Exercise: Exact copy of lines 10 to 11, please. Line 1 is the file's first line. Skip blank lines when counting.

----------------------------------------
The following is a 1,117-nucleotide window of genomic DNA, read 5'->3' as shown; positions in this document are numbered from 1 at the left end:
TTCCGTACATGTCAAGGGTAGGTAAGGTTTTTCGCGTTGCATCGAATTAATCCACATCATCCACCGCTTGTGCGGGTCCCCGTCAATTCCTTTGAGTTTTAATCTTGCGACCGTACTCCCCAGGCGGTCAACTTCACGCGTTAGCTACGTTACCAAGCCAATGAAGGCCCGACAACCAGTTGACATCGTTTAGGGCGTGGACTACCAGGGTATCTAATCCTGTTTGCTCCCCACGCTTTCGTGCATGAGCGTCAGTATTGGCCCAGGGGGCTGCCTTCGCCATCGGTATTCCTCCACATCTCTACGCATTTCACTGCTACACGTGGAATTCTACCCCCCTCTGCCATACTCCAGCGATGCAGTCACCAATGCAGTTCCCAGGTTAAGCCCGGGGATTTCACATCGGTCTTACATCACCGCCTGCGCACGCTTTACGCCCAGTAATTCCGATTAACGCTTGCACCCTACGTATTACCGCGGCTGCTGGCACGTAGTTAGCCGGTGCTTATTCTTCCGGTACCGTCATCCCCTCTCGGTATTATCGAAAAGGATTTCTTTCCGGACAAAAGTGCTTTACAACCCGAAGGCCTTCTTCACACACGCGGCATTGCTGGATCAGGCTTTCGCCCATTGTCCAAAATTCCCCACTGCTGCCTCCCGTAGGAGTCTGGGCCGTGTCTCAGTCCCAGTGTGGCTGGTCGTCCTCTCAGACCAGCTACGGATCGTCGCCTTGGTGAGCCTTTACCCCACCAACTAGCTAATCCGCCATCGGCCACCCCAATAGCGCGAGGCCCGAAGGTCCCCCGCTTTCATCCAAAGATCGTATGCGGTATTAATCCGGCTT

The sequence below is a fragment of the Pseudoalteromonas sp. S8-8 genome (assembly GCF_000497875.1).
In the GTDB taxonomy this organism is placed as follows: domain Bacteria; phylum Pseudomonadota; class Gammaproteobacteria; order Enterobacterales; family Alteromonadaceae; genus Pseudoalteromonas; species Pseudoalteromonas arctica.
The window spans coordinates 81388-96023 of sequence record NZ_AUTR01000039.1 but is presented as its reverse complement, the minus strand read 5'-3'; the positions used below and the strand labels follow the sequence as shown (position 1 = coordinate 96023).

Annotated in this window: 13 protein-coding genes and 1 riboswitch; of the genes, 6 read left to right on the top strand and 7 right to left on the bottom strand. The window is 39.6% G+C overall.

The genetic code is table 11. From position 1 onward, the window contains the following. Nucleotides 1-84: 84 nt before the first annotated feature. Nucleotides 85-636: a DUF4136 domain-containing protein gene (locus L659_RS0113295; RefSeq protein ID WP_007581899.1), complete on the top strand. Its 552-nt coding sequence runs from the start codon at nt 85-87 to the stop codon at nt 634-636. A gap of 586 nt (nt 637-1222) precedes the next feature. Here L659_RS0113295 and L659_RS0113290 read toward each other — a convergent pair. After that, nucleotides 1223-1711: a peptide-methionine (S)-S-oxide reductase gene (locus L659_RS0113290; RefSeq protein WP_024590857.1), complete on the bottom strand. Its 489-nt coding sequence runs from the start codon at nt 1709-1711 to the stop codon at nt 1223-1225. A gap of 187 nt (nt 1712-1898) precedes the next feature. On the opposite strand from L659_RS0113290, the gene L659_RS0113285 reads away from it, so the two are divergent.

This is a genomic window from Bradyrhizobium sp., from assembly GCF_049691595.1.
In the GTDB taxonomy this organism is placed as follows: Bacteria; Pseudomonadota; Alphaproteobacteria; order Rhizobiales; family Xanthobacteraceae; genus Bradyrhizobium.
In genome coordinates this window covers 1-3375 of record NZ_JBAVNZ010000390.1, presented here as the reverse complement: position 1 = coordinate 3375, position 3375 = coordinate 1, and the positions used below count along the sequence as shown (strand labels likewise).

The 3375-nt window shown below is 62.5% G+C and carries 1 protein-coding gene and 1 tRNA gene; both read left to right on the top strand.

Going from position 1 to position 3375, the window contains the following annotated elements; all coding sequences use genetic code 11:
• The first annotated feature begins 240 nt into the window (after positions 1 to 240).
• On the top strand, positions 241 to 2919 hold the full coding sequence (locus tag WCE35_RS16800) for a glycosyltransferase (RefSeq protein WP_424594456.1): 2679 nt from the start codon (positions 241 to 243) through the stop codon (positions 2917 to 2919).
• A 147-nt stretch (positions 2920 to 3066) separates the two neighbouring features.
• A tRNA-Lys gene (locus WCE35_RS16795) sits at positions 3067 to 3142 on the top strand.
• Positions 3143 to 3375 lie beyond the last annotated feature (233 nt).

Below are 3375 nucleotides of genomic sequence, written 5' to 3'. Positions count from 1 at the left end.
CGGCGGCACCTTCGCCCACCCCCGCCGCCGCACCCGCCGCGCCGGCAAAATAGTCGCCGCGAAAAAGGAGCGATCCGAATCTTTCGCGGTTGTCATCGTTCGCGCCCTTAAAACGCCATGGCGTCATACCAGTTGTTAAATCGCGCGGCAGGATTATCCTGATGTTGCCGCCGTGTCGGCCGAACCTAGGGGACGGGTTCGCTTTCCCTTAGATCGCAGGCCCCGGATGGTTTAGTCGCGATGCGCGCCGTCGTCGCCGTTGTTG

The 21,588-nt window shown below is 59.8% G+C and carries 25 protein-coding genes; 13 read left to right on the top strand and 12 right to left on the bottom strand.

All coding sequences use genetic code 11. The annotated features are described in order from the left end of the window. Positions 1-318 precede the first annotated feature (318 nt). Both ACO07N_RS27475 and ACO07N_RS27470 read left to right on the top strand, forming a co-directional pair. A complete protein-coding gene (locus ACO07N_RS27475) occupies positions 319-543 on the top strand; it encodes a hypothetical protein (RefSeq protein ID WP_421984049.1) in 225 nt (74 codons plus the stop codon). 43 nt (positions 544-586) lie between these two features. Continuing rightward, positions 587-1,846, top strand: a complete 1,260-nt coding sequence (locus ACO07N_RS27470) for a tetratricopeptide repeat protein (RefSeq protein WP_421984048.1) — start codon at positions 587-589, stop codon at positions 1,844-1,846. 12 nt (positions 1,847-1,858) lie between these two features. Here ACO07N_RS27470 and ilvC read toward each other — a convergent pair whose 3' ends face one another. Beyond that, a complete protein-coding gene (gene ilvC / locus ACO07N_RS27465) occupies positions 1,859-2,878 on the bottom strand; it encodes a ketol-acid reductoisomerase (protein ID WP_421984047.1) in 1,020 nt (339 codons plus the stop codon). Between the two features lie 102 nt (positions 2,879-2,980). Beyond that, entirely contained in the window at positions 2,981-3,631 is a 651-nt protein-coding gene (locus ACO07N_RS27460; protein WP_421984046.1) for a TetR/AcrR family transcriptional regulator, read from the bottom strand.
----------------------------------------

In genome coordinates this window covers 1-3375 of record NZ_JBAVNZ010000390.1, presented here as the reverse complement: position 1 = coordinate 3375, position 3375 = coordinate 1, and the positions used below count along the sequence as shown (strand labels likewise).

The 3375-nt window shown below is 62.5% G+C and carries 1 protein-coding gene and 1 tRNA gene; both read left to right on the top strand.